Being a mogul on the Spectacle Circuit means you don’t have to choose between over-the-top events that happen in different cities on the same weekend. So at 8 a.m. on Saturday, when an employee at Miami-Opa Locka Executive Airport said there were close to 75 private planes flying that morning from Miami’s Formula 1 week to Louisville for the Kentucky Derby, nobody was surprised.
F1’s Miami Grand Prix and the Kentucky Derby are obviously two of America’s biggest sporting spectacles. And when you get this kind of crowd, there’s plenty of auxiliary world-class entertainment (like nights with Deadmau5, Tiesto and DJ Snake that Zouk/Resorts World Las Vegas curated at Miami club E11even, or the exclusive Louisville party that featured an after-hours performance from Jack Harlow). But dinner is also very much the show during weeks like this.
So in Miami, Massimo Bottura headlined a $6,000-per-seat Friday-night pop-up and the $3,000-per-seat, four-night American Express Presents Carbone Beach was back for its second year. And in Louisville, visiting chefs including Shirley Chung, Brooke Williamson, Sam Fore, Silvia Barban, Sam Mason, Aaron Bludorn and Kevin Gillepsie cooked at the annual Taste of Derby blowout.
On Thursday night at Major Food Group’s Carbone Beach (which Venus Williams, LL Cool J, Jeff Bezos, Lauren Sánchez, Ken Griffin, David Solomon and Eric Schmidt visited during the weekend), Diana Ross performed for guests including Miami Dolphins owner/billionaire developer Stephen Ross. Stephen Ross, of course, spearheaded the creation of Formula 1’s Miami Grand Prix at his Hard Rock Stadium. He, not incidentally, is also an investor in restaurants including David Chang’s Momofuku.
At Carbone Beach, Mario Carbone put together a menu with Carbone greatest hits like spicy rigatoni, Caesar salad and veal Parm, which were served after an extravagant cocktail/appetizer party with oversized made-to-order toro/caviar/uni hand rolls and a chilled seafood bar on an elaborate ice sculpture.
My friends at inKind Hospitality, which provides non-dilutive financing to more than 700 restaurants in the United States (Carbone Dallas included), were at Carbone Beach on Thursday, too. While inKind’s CEO and co-founder Johann Moonesinghe stood in line for caviar-topped hand rolls, he ran into various venture capitalists and real estate heavyweights and explained that his company funds restaurant expansion for Danny Meyer, Michael Mina and José Andrés by buying food-and-beverage credit and selling it on its app.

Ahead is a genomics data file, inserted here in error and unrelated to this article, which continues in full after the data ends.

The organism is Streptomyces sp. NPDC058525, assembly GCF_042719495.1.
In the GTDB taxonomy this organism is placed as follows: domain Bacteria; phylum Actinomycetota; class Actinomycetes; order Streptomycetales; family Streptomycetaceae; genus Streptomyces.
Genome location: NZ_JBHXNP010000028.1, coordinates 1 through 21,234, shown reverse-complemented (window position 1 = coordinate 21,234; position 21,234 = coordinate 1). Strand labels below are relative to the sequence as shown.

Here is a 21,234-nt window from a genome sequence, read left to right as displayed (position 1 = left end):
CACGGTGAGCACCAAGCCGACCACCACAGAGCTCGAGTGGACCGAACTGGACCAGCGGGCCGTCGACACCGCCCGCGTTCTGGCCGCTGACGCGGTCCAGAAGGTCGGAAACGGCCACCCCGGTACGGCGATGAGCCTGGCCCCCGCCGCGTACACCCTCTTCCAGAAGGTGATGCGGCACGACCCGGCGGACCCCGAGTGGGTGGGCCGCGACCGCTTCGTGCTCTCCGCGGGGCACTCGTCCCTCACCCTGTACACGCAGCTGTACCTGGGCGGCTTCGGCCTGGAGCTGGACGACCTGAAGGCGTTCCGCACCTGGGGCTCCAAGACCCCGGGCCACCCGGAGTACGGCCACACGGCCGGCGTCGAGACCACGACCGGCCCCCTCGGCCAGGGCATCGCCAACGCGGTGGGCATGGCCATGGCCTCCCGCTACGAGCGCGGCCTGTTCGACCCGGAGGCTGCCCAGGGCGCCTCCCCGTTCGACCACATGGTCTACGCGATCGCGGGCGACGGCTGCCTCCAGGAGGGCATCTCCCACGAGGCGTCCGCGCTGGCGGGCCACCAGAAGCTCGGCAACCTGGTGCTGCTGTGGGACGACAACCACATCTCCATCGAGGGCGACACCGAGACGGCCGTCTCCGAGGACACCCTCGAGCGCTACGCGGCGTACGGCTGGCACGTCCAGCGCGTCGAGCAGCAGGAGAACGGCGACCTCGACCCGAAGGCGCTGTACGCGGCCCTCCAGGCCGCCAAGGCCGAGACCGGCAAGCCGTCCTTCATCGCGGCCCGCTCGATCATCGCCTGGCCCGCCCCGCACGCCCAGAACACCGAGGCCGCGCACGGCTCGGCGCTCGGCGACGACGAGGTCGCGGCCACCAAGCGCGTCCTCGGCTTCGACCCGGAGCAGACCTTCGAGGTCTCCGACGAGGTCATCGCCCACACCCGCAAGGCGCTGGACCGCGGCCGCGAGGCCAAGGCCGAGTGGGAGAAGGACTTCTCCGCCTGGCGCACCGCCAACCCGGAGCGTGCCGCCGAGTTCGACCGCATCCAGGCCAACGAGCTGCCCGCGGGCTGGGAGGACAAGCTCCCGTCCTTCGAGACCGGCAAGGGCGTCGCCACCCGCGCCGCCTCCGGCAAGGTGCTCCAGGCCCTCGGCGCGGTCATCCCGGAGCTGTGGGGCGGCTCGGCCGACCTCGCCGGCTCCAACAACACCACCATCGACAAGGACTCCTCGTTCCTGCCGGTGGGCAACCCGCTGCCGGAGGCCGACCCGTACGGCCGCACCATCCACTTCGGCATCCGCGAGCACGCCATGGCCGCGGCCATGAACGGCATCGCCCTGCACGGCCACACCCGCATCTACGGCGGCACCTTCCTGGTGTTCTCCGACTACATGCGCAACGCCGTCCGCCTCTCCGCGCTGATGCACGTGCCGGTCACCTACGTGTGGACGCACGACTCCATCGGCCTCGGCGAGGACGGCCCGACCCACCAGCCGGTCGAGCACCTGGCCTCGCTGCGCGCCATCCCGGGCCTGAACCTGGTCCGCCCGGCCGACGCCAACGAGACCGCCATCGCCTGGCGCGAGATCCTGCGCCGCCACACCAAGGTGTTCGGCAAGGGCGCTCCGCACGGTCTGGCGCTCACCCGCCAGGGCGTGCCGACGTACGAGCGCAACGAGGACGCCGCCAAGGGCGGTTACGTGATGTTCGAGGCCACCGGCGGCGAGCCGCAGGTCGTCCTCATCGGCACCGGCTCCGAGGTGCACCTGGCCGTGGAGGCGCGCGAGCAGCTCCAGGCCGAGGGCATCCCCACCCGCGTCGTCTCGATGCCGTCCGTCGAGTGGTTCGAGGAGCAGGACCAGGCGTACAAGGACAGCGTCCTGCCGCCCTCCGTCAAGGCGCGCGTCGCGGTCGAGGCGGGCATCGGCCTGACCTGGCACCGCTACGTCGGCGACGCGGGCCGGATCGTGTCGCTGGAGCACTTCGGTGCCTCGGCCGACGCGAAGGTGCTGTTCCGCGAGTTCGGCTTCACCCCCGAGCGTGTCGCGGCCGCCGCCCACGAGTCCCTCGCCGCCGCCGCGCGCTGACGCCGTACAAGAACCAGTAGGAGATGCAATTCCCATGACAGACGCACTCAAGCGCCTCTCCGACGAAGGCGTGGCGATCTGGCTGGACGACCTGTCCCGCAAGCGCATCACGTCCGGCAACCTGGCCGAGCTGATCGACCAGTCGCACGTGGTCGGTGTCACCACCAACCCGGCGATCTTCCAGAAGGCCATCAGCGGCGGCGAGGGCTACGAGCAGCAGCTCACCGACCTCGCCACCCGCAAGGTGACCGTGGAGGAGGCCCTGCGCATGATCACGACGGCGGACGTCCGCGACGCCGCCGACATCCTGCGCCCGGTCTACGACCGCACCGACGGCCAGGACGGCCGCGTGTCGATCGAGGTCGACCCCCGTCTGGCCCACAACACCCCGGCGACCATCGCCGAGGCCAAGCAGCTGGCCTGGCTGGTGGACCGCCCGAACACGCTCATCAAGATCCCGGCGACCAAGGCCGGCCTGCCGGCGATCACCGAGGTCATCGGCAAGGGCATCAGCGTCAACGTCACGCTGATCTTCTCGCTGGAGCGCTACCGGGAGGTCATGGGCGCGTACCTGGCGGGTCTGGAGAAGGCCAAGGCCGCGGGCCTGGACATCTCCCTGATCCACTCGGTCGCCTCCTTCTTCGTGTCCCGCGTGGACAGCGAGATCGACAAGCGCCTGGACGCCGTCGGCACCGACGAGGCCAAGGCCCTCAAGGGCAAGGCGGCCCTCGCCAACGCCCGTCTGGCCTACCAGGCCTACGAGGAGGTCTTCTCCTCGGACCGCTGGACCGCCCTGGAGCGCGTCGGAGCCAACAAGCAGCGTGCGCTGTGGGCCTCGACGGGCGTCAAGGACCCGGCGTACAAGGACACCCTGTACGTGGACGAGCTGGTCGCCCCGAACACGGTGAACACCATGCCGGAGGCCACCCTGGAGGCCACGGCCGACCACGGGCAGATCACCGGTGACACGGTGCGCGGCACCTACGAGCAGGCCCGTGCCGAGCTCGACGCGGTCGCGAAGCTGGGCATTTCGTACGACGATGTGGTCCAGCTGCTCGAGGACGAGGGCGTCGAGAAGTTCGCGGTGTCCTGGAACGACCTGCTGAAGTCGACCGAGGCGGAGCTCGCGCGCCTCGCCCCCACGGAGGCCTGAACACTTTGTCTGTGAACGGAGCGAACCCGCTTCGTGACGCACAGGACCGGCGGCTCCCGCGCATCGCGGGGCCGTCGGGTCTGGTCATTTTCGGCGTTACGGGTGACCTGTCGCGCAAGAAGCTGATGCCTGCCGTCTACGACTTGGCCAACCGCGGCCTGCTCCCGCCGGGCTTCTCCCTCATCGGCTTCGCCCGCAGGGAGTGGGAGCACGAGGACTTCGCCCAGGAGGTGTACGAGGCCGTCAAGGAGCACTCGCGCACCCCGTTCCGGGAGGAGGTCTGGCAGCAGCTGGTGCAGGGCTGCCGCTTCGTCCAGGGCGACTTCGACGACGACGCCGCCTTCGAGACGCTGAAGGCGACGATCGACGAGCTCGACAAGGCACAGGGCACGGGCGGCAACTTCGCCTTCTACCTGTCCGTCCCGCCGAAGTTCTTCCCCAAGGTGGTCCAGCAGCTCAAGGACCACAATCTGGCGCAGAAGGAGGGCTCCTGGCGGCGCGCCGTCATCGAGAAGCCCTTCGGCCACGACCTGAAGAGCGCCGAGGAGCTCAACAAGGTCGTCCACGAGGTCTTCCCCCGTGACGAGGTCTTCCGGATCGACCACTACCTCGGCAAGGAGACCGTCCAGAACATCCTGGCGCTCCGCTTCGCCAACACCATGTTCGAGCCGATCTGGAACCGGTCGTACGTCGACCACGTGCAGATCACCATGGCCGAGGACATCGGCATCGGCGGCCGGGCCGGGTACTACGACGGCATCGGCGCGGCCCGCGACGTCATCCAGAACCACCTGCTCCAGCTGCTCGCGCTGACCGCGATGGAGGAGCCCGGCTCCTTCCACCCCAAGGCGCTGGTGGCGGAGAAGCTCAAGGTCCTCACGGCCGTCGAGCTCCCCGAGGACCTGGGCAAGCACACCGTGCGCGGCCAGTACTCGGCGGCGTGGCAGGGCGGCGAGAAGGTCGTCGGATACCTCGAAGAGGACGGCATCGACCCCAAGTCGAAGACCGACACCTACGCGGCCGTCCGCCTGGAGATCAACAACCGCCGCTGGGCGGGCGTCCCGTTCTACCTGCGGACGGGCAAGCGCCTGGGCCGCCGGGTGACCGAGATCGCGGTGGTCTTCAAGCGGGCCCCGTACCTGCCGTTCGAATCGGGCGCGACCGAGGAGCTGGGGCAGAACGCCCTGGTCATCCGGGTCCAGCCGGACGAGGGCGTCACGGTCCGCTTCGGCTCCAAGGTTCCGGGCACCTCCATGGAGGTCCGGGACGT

Food, celebrity and business also overlapped again and again Friday at the GR8 Experience’s Once Upon a Kitchen dinner, where Bottura served dishes like his pasta-less “pasta al pesto in abstract” to guests including Lindsey Vonn and Maverick Carter (both of whom also attended Carbone Beach). Stephen Ross, Nathan Forbes and Greg Maffei were there, too, as Bottura explained how his “crunchy part of the lasagna” dish was inspired by childhood memories. Then Bottura told the affluent guests that another dish, his “beautiful psychedelic, spin-painted veal charcoal-grilled with glorious colors as a painting,” was a nod to Damien Hirst. Bottura also said that his first Miami restaurant, Torno Subito, should open in a few months and that Mayor Francis Suarez assured him this was possible.
Another dining highlight of the week was a Thursday lunch at Wynwood hot spot Doya that I shared with hospitality tech-stack entrepreneur/investor Shu Chowdhury (who successfully exited Salido in 2020 and has a portfolio of startups at Bowery Engine) and power real-estate publicist Caroline Underwood Burman of Kreps PR. Doya, where 2023 Miami Grand Prix winner and two-time defending F1 world champion Max Verstappen has dined multiple times, serves chef Erhan Kostepen’s glorious Mediterranean food like muhammara, spicy yogurt, charcoal-grilled octopus and lamb kebabs at a beautiful indoor/outdoor setting.
After the Kentucky Derby on Saturday, I opted for two dinners instead of the Jack Harlow party. The first stop was esteemed Louisville chef Edward Lee’s Nami, a modern Korean steakhouse that debuted just in time for Derby weekend. At Nami, Lee makes fennel kimchi and beet kimchi. He serves steamed shrimp mandu with chili crunch oil (and might even top dumplings with caviar for VIPs). In addition to kalbi, he’s using prime tenderloin and wagyu rib eye for Korean barbecue.
The second stop was on-the-rise chef Ming Pu’s new Outcast Fish and Oyster Bar in nearby New Albany, Indiana, where I joined Chung, Fore, Barban and Mason for a feast that included peel-and-eat shrimp, wood-grilled oysters, panko-crusted calamari, blackened fish tacos and fried rice with andouille. Pu, who is Taiwanese-American, likes redefining classic genres and weaving his heritage into his restaurants. He’s building an empire in New Albany, where he also has steakhouse Brooklyn and the Butcher. And he has plans for another restaurant that will be Taiwanese but with a Southern twist.
Back in Miami on Sunday, high-profile chefs including Lorena Garcia (whose Chica restaurants in Miami, Las Vegas and Aspen are on inKind’s app) cooked at Hard Rock Stadium during the big race while the Casa Tua members club and restaurant’s on-site F1 pop-up served octopus salad and white truffle risotto. At the same time, the premium small-batch tequila flowed freely inside the Cincoro lounge, which fed VIP guests Petrossian caviar all weekend at the Miami Grand Prix’s Paddock Club
Not incidentally, the Miami outpost of Chica recently unveiled a new menu with standout riffs on Mexican food like al pastor baby back ribs and a tomahawk that’s lit on fire tableside and comes with tortillas, poblano queso and chile padron salsa. The Spectacle Circuit comes and goes in cities all over the world, but the grind for chefs in these cities never stops.